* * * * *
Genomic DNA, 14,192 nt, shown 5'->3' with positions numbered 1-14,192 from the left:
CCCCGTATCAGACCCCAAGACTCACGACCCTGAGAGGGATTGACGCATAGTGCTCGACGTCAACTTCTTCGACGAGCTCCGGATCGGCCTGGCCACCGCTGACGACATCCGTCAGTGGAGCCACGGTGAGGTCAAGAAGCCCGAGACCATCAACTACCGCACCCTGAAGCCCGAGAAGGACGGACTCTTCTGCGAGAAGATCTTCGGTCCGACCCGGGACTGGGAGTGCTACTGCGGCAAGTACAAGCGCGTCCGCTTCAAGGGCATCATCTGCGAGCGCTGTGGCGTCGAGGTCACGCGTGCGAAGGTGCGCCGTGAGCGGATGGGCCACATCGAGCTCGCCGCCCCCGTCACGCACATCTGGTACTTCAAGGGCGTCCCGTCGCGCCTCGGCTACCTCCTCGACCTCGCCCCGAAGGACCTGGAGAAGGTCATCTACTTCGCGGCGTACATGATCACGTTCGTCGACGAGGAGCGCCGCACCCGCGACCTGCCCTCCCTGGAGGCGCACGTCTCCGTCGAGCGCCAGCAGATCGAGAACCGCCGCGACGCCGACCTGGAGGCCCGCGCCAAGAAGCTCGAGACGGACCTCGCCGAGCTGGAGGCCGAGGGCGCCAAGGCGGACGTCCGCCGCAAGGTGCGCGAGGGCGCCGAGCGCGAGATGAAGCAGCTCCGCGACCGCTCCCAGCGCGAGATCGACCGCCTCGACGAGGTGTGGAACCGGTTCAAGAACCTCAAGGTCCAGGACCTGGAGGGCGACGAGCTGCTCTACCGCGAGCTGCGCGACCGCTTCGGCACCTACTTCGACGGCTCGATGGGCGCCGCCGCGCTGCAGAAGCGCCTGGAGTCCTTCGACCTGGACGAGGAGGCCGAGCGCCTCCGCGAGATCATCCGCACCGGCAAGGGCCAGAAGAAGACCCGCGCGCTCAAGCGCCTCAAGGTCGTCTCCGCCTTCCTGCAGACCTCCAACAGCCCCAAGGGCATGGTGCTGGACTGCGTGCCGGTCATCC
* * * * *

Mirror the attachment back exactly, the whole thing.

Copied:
Genomic DNA, 14,192 nt, shown 5'->3' with positions numbered 1-14,192 from the left:
CCCCGTATCAGACCCCAAGACTCACGACCCTGAGAGGGATTGACGCATAGTGCTCGACGTCAACTTCTTCGACGAGCTCCGGATCGGCCTGGCCACCGCTGACGACATCCGTCAGTGGAGCCACGGTGAGGTCAAGAAGCCCGAGACCATCAACTACCGCACCCTGAAGCCCGAGAAGGACGGACTCTTCTGCGAGAAGATCTTCGGTCCGACCCGGGACTGGGAGTGCTACTGCGGCAAGTACAAGCGCGTCCGCTTCAAGGGCATCATCTGCGAGCGCTGTGGCGTCGAGGTCACGCGTGCGAAGGTGCGCCGTGAGCGGATGGGCCACATCGAGCTCGCCGCCCCCGTCACGCACATCTGGTACTTCAAGGGCGTCCCGTCGCGCCTCGGCTACCTCCTCGACCTCGCCCCGAAGGACCTGGAGAAGGTCATCTACTTCGCGGCGTACATGATCACGTTCGTCGACGAGGAGCGCCGCACCCGCGACCTGCCCTCCCTGGAGGCGCACGTCTCCGTCGAGCGCCAGCAGATCGAGAACCGCCGCGACGCCGACCTGGAGGCCCGCGCCAAGAAGCTCGAGACGGACCTCGCCGAGCTGGAGGCCGAGGGCGCCAAGGCGGACGTCCGCCGCAAGGTGCGCGAGGGCGCCGAGCGCGAGATGAAGCAGCTCCGCGACCGCTCCCAGCGCGAGATCGACCGCCTCGACGAGGTGTGGAACCGGTTCAAGAACCTCAAGGTCCAGGACCTGGAGGGCGACGAGCTGCTCTACCGCGAGCTGCGCGACCGCTTCGGCACCTACTTCGACGGCTCGATGGGCGCCGCCGCGCTGCAGAAGCGCCTGGAGTCCTTCGACCTGGACGAGGAGGCCGAGCGCCTCCGCGAGATCATCCGCACCGGCAAGGGCCAGAAGAAGACCCGCGCGCTCAAGCGCCTCAAGGTCGTCTCCGCCTTCCTGCAGACCTCCAACAGCCCCAAGGGCATGGTGCTGGACTGCGTGCCGGTCATCC